Yet any nation that has built nuclear weapons and long-range missiles, as North Korea has done, can easily overcome the relatively much simpler technological challenge of warhead miniaturization and reentry vehicle design.

Indeed, North Korean dictator Kim Jong-un has been photographed posing with what appears to be a genuine miniaturized nuclear warhead for ballistic missiles. And North Korea does, in fact, have two classes of icbms—the road mobile KN-08 and KN-14—which both appear to be equipped with sophisticated reentry vehicles.

… The notion that North Korea is testing A-Bombs and H-Bomb components but does not yet have the sophistication to miniaturize warheads and make reentry vehicles for missile delivery is absurd.

They then outline the many warnings by government officials about this:

  • 2008: “The cia’s top East Asia analyst publicly stated North Korea successfully miniaturized nuclear warheads for delivery on its Nodong medium-range missile.”

  • 2011: “The director of the Defense Intelligence Agency (dia), Lt. Gen. Ronald Burgess, testified before the Senate Armed Services Committee that North Korea has weaponized its nuclear devices into warheads for arming ballistic missiles.”

  • April 2015: “Adm. William Gortney, then commander of North American Aerospace Defense (norad), responsible for protecting the U.S. from long-range missiles, warned that the intelligence community assesses North Korea’s KN-08 mobile icbm could strike the U.S. with a nuclear warhead.”

  • October 2015, Gortney told the Atlantic Council that “they have the weapons, and they have the ability to miniaturize those weapons, and they have the ability to put them on a rocket that can range the [U.S.] homeland.”

They also warned that even if North Korea could not fit a nuke on a missile, hiding the nuclear bomb on a ship and sailing it to the U.S. would be easy.

Don’t Worry, North Korea Can Only Reach Alaska

North Korea demonstrated in its July 4 test that its missile could reach Alaska. If it had launched the missile at a different angle, it would have flown 4,000 miles. That’s bad news if you live in Alaska, but if you live in the contiguous United States, you’re fine, right?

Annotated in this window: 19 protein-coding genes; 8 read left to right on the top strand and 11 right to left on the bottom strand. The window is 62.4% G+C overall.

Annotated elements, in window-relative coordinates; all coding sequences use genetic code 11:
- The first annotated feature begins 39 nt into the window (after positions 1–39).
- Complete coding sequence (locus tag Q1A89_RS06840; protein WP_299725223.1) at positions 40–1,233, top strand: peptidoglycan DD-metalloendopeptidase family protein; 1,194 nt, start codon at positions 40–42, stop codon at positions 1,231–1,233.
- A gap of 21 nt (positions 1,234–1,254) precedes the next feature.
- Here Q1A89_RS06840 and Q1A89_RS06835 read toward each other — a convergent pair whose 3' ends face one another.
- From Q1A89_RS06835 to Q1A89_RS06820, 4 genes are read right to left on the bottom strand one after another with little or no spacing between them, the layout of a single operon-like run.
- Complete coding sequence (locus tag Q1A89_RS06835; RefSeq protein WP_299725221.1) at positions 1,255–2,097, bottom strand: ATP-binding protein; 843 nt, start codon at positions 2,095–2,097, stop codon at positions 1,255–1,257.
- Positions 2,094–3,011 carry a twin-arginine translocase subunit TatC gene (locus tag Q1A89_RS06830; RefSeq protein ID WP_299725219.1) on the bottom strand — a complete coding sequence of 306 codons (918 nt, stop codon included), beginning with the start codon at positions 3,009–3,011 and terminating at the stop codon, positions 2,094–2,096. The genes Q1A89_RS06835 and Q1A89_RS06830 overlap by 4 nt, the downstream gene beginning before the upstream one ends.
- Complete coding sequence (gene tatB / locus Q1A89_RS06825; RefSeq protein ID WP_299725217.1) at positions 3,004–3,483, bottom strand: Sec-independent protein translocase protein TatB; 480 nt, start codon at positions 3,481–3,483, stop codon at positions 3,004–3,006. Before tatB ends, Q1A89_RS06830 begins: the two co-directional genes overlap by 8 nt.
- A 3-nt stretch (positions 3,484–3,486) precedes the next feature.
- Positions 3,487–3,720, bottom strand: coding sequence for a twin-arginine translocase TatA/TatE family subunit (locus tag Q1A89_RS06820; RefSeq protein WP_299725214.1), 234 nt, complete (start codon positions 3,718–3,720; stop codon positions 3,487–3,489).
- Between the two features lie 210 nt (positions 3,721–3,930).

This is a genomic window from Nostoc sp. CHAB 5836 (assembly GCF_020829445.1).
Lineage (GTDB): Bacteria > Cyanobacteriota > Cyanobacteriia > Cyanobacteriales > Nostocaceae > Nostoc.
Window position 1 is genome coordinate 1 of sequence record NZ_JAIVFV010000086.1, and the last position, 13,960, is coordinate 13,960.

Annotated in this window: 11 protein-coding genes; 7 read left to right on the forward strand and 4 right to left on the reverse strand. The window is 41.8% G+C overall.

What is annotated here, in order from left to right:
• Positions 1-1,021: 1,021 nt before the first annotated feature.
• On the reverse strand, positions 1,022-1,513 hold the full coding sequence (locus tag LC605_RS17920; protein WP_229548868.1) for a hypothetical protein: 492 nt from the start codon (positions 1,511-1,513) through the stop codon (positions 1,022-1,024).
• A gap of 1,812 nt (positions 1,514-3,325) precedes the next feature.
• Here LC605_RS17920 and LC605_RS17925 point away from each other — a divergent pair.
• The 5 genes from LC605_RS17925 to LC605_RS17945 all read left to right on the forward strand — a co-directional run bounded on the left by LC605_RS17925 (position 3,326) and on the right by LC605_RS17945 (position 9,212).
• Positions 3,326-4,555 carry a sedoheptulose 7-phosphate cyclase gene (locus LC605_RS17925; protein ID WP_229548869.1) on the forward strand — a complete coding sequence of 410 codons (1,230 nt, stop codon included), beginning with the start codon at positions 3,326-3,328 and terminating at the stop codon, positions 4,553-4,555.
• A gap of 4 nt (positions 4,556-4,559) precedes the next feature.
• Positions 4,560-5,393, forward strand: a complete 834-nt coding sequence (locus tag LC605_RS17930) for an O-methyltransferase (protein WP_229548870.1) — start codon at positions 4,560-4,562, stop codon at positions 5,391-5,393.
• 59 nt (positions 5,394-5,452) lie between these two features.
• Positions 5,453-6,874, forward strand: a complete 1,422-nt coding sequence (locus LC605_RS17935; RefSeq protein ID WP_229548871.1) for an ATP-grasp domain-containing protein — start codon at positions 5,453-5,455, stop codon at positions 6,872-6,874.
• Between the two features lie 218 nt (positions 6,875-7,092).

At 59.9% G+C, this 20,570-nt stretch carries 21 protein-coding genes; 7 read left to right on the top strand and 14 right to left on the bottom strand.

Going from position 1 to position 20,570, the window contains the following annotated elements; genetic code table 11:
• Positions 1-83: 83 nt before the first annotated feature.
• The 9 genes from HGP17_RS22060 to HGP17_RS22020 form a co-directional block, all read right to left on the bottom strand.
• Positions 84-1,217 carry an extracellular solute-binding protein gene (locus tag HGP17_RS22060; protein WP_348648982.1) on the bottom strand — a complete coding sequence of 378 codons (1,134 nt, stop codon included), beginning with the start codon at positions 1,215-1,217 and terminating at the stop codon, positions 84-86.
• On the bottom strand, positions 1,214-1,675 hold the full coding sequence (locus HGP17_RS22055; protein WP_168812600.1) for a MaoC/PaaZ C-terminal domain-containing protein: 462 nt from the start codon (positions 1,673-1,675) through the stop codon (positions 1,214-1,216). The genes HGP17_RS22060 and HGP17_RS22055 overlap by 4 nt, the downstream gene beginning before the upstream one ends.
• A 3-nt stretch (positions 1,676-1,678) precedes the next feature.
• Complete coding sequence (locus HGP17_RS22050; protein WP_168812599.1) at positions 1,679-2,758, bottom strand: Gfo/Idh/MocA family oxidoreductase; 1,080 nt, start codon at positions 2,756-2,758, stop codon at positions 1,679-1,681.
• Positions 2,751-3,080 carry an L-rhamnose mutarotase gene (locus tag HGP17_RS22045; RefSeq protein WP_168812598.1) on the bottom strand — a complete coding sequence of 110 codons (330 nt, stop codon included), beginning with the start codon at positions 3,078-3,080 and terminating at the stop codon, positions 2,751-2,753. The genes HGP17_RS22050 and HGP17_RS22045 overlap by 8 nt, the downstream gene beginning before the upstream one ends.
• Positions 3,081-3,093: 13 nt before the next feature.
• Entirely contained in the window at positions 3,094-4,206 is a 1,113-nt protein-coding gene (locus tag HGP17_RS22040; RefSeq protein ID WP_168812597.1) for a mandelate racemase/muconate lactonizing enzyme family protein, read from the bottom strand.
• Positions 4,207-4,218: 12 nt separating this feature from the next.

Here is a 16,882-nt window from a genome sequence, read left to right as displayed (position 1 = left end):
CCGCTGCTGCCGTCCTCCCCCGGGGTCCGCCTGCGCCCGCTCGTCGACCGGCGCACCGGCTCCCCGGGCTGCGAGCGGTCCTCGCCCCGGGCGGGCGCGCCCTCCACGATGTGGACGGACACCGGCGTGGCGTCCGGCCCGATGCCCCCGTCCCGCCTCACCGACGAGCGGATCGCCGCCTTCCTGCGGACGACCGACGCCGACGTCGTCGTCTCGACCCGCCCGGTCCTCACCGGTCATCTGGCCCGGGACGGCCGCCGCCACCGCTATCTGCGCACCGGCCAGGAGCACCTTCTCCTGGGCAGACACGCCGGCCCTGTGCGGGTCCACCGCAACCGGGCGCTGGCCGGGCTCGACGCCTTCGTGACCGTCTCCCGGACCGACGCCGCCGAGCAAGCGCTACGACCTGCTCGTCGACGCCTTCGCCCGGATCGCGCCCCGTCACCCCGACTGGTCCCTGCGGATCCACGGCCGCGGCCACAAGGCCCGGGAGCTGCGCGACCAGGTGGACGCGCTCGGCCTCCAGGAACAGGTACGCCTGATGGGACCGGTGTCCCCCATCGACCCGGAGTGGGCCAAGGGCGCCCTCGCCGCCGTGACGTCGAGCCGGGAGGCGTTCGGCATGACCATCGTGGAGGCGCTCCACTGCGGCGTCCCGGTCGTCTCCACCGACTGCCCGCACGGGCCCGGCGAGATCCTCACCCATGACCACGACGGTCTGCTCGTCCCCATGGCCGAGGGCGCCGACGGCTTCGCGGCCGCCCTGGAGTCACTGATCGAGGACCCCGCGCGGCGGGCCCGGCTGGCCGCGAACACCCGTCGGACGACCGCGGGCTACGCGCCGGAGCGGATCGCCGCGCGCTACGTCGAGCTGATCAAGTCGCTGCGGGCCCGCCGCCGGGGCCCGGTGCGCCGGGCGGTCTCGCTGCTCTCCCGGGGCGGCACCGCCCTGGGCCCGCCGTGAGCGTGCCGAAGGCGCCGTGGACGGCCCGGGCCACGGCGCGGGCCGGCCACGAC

Wrong. Here’s what Lewis had to say:

Well, there is a difference between the range the missile demonstrated last week, which was about 4,000 miles, and what the simulations we do at the Middlebury Institute suggest the missile may be capable of. My colleagues, along with David Wright at the Union of Concerned Scientists, looked very closely at the launch of a new intermediate-range missile in May, as well as this one, trying to measure the missile and model its performance. It seems to me that North Korea cut the engines a bit early here, possibly so they did not overfly Japan. But they have been very clear their targets are in the continental U.S.—the Pacific Fleet in San Diego, Washington, and lately New York City—not Alaska. And our initial modeling of this missile suggests that it should be able to deliver a nuclear-weapon-sized payload to most, if not all, those places. We’re still modeling away though.

He’s uncertain how far it can reach. But the experts are not at all confident that North Korea would have to stop at Alaska.

Don’t Worry, America Can Shoot the Missile Down

America has the most advanced missile defense system in the world. And it’s even proved it works. On May 30, the U.S. Missile Defense Agency held what it called a “very realistic” test of its Ground-based Midcourse Defense—which is designed to track and shoot down any North Korean missile.